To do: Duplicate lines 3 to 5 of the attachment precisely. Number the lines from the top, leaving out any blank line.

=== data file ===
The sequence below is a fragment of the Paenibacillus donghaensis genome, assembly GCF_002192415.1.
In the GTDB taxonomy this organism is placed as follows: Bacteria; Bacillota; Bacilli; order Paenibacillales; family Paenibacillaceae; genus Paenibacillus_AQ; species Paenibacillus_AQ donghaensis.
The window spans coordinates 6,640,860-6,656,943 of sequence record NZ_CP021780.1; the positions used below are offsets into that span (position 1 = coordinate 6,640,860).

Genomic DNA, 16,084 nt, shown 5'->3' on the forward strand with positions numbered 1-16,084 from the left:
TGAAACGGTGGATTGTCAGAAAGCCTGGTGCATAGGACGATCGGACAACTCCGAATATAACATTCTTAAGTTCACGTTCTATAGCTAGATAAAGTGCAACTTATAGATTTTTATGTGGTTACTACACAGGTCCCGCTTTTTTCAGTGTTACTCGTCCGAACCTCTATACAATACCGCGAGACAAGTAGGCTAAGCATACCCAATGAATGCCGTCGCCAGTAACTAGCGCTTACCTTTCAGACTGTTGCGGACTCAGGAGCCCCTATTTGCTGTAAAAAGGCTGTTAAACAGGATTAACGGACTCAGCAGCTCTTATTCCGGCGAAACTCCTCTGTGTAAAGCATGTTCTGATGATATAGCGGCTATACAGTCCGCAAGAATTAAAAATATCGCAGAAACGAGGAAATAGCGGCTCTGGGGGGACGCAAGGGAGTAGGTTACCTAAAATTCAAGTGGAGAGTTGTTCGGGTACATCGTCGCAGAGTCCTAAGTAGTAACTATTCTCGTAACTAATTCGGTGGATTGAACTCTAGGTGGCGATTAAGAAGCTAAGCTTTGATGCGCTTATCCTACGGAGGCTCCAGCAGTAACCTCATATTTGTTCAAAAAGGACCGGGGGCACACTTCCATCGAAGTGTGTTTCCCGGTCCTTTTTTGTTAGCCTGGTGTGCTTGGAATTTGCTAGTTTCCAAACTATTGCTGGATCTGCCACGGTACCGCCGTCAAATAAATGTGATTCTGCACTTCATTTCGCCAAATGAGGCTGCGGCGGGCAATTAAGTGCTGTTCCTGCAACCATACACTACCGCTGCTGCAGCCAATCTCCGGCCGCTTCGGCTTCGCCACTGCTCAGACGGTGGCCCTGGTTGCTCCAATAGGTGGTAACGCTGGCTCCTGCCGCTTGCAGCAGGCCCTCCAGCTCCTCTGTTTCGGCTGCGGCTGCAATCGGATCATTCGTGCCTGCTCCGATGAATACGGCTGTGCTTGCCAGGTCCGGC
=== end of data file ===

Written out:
The window spans coordinates 6,640,860-6,656,943 of sequence record NZ_CP021780.1; the positions used below are offsets into that span (position 1 = coordinate 6,640,860).

Genomic DNA, 16,084 nt, shown 5'->3' on the forward strand with positions numbered 1-16,084 from the left:
TGAAACGGTGGATTGTCAGAAAGCCTGGTGCATAGGACGATCGGACAACTCCGAATATAACATTCTTAAGTTCACGTTCTATAGCTAGATAAAGTGCAACTTATAGATTTTTATGTGGTTACTACACAGGTCCCGCTTTTTTCAGTGTTACTCGTCCGAACCTCTATACAATACCGCGAGACAAGTAGGCTAAGCATACCCAATGAATGCCGTCGCCAGTAACTAGCGCTTACCTTTCAGACTGTTGCGGACTCAGGAGCCCCTATTTGCTGTAAAAAGGCTGTTAAACAGGATTAACGGACTCAGCAGCTCTTATTCCGGCGAAACTCCTCTGTGTAAAGCATGTTCTGATGATATAGCGGCTATACAGTCCGCAAGAATTAAAAATATCGCAGAAACGAGGAAATAGCGGCTCTGGGGGGACGCAAGGGAGTAGGTTACCTAAAATTCAAGTGGAGAGTTGTTCGGGTACATCGTCGCAGAGTCCTAAGTAGTAACTATTCTCGTAACTAATTCGGTGGATTGAACTCTAGGTGGCGATTAAGAAGCTAAGCTTTGATGCGCTTATCCTACGGAGGCTCCAGCAGTAACCTCATATTTGTTCAAAAAGGACCGGGGGCACACTTCCATCGAAGTGTGTTTCCCGGTCCTTTTTTGTTAGCCTGGTGTGCTTGGAATTTGCTAGTTTCCAAACTATTGCTGGATCTGCCACGGTACCGCCGTCAAATAAATGTGATTCTGCACTTCATTTCGCCAAATGAGGCTGCGGCGGGCAATTAAGTGCTGTTCCTGCAACCATACACTACCGCTGCTGCAGCCAATCTCCGGCCGCTTCGGCTTCGCCACTGCTCAGACGGTGGCCCTGGTTGCTCCAATAGGTGGTAACGCTGGCTCCTGCCGCTTGCAGCAGGCCCTCCAGCTCCTCTGTTTCGGCTGCGGCTGCAATCGGATCATTCGTGCCTGCTCCGATGAATACGGCTGTGCTTGCCAGGTCCGGC